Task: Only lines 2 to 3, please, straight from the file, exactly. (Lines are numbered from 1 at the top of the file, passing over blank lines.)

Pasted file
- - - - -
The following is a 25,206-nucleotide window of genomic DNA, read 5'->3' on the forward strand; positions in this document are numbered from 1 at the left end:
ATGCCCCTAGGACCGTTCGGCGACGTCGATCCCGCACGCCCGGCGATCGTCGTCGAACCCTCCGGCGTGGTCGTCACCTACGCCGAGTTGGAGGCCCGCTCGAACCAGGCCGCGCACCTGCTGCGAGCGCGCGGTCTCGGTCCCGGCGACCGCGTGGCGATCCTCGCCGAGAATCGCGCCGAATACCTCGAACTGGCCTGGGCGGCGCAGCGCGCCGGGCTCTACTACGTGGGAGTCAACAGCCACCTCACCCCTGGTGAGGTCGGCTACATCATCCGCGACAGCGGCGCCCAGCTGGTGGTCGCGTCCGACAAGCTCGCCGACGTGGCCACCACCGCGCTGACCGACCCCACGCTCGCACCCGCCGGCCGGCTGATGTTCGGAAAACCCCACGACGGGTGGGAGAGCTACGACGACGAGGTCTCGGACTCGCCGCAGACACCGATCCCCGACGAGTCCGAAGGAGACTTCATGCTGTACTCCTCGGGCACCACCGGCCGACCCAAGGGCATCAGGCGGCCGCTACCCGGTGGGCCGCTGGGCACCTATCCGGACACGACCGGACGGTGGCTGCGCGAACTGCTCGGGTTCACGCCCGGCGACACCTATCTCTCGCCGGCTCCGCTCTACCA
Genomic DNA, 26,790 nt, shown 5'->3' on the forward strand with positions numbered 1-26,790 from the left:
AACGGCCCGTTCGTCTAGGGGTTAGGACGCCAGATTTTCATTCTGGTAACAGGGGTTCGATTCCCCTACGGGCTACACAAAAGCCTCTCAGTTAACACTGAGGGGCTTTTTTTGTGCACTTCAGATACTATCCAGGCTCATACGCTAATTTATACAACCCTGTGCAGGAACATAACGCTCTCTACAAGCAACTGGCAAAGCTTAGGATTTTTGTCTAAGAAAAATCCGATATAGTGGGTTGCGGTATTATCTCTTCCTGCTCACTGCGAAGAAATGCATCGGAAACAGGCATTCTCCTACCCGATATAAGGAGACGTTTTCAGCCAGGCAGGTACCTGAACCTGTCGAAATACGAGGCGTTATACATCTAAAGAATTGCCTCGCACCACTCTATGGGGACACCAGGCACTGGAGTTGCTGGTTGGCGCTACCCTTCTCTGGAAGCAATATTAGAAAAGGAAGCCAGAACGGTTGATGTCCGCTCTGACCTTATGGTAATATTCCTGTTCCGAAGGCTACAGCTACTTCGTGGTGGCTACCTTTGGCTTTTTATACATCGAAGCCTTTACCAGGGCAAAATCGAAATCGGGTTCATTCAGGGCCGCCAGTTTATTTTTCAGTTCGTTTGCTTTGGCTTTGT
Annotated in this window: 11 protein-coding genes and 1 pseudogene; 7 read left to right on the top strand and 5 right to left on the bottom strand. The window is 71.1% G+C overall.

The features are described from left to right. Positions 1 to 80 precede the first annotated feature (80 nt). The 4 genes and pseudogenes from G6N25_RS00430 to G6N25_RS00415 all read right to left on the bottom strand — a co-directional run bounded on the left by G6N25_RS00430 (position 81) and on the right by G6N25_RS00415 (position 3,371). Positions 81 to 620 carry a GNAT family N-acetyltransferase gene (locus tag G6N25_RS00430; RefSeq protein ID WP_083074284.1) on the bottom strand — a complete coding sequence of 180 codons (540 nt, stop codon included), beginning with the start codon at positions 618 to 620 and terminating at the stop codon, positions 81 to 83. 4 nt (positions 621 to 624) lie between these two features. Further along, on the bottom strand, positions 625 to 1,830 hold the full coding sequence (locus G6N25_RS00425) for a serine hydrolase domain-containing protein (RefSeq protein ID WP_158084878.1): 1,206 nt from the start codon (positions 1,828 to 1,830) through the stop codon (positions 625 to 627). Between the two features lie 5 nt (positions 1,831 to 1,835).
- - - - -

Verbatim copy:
ATGCCCCTAGGACCGTTCGGCGACGTCGATCCCGCACGCCCGGCGATCGTCGTCGAACCCTCCGGCGTGGTCGTCACCTACGCCGAGTTGGAGGCCCGCTCGAACCAGGCCGCGCACCTGCTGCGAGCGCGCGGTCTCGGTCCCGGCGACCGCGTGGCGATCCTCGCCGAGAATCGCGCCGAATACCTCGAACTGGCCTGGGCGGCGCAGCGCGCCGGGCTCTACTACGTGGGAGTCAACAGCCACCTCACCCCTGGTGAGGTCGGCTACATCATCCGCGACAGCGGCGCCCAGCTGGTGGTCGCGTCCGACAAGCTCGCCGACGTGGCCACCACCGCGCTGACCGACCCCACGCTCGCACCCGCCGGCCGGCTGATGTTCGGAAAACCCCACGACGGGTGGGAGAGCTACGACGACGAGGTCTCGGACTCGCCGCAGACACCGATCCCCGACGAGTCCGAAGGAGACTTCATGCTGTACTCCTCGGGCACCACCGGCCGACCCAAGGGCATCAGGCGGCCGCTACCCGGTGGGCCGCTGGGCACCTATCCGGACACGACCGGACGGTGGCTGCGCGAACTGCTCGGGTTCACGCCCGGCGACACCTATCTCTCGCCGGCTCCGCTCTACCA
Genomic DNA, 26,790 nt, shown 5'->3' on the forward strand with positions numbered 1-26,790 from the left: